11. @The Alchemist
    It is the “seniors” that are being talked about.

    We might also add “senior” bankers into that. Whatever they are being paid, it is too much.

    @seafoid
    Before we go busting someone else, we need to bust the people who put us in that position.

  12. I doubt wage cuts to our senior public servants and politicians is going to knock them into penury and mortgage default.

  13. @Alchemist

    Well, strictly speaking the senior public servants refereed to are unlikely to be the ones who would be put in a position of defaulting on their mortgages if subjected to such a cut.

  14. @seafoid

    You quote John Quiggin in the FT:

    The risk premiums paid by heavily indebted governments seeking to issue debt look likely to remain high as long as austerity is the main policy option. Austerity policies, and the zombie ideas that support them, are bound to fail.

    Since in his article Quiggin himself acknowledges that ‘fiscal stimulus’ is hardly an option for countries like Ireland, what remains? Quiggin suggests achieving ‘sustainable improvement’ in GDP in the amount of 0.5% as an equivalent to “a spending cut equal to 10 per cent of GDP that lasts one year”. This is mathematically true but Quiggin does not mention how this ‘sustainable improvement’ is to be realised other than by ensuring ‘long-term structural improvements in the budget balance’, which is more like a tautology than an argument.

    Quiggin sounds to me like a second-guesser. If these ‘long-term structural improvements’ were politically achievable the pols would be climbing over one another to implement them — what politician facing election actually wants austerity?

    The first-guessers are those who buy a country’s debt — and until very recently they saw austerity as the least-risk option for themselves. Quiggin proposes no realistic alternative. If he did, those frantic ‘zombies’ would be queuing at his office door seeking to learn more about how his magic wand actually operates.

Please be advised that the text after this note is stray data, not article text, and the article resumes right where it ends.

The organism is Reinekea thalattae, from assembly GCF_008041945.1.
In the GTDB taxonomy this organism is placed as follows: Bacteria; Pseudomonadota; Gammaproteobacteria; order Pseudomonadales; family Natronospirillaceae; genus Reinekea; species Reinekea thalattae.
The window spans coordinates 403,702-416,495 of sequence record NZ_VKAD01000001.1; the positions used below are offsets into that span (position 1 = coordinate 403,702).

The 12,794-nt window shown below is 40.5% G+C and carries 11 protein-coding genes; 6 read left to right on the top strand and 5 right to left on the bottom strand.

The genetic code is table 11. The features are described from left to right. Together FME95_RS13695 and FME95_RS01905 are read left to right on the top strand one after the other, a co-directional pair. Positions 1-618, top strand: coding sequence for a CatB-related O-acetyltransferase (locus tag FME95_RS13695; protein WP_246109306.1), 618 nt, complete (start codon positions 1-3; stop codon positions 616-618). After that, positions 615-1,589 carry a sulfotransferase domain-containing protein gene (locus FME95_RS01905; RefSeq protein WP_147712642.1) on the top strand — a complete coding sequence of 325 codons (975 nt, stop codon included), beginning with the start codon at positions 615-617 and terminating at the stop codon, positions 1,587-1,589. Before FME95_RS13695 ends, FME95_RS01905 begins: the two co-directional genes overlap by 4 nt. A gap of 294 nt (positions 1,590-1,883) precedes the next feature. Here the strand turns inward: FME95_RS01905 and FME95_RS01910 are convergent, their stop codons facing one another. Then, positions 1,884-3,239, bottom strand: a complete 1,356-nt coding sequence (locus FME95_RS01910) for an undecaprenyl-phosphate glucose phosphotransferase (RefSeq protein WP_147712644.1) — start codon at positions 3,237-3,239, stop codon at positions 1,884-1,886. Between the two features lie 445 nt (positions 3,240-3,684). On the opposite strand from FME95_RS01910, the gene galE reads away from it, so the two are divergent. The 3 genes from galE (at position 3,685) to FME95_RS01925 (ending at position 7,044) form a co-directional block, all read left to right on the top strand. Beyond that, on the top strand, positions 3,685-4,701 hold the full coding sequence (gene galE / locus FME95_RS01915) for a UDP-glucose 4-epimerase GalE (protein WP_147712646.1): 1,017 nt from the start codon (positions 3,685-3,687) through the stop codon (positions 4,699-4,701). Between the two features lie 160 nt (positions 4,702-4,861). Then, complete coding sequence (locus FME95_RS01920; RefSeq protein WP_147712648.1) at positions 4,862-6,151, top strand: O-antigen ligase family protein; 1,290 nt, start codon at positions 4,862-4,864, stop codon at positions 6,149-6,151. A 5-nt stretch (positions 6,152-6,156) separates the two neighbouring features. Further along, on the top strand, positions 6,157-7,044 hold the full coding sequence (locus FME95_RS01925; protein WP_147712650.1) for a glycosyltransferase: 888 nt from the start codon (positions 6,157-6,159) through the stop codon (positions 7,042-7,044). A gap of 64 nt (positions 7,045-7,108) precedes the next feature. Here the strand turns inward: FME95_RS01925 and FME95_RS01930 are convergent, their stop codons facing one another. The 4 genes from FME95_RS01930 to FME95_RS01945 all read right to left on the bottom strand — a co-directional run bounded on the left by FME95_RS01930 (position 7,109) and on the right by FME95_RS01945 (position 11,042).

15. Ireland was, is and remains bankrupt.

    It was bankrupt the day that Lenny decided to hand over the deeds of the country to Lord Senior Bond.

    The only solutions are and remain
    1. Find someone to give us €150 bn
    2. Default
    3. Get Frankfurt to print some euro or quantitively ease Mr S Bonds account
    4. Massive inflation of 10% plus

    You can’t solve a debt problem by throwing more debt at it.

    RE bail-out
    This gives us some breathing space and no more. The interest rate is not that significant what is more significant is the cash flow statement. What amount of senior and junior bonds are we expected to pay in the two-three years before we are up in front of the headmaster again. Can we cash the expanded NAMA bonds in with the ECB.

    In order to draw down the funds what is expected in terms of outflows to the ECB and bondholders. How essential is it that we hit the paupers by cutting doles, minimum wage. Do they want photographic evidence of suffering Irish. Could we close down some “hospitals” in BallyParishPump to convince them that we are taking up tough choices.

    What about the National Investment Bank of the Labour party. Can that go ahead by taking extra cash from the rich. In other words if we are good boys and exceed revenue targets can we spend some cash generating jobs or does all surplus go to Lord Bond and/or the ECB.

    These are the important questions to asked before we sign the memorandum. I doubt if the current administration are asking any of them, I wouldn’t trust them with my lunch money let alone auntie Mary’s pension.

  16. @MH, 100% right; that gets to the crux of the matter. German taxpayers are being asked to ship us money to keep us in the style to which we’ve become accustomed…and almost no-one here seems to have any problem with that.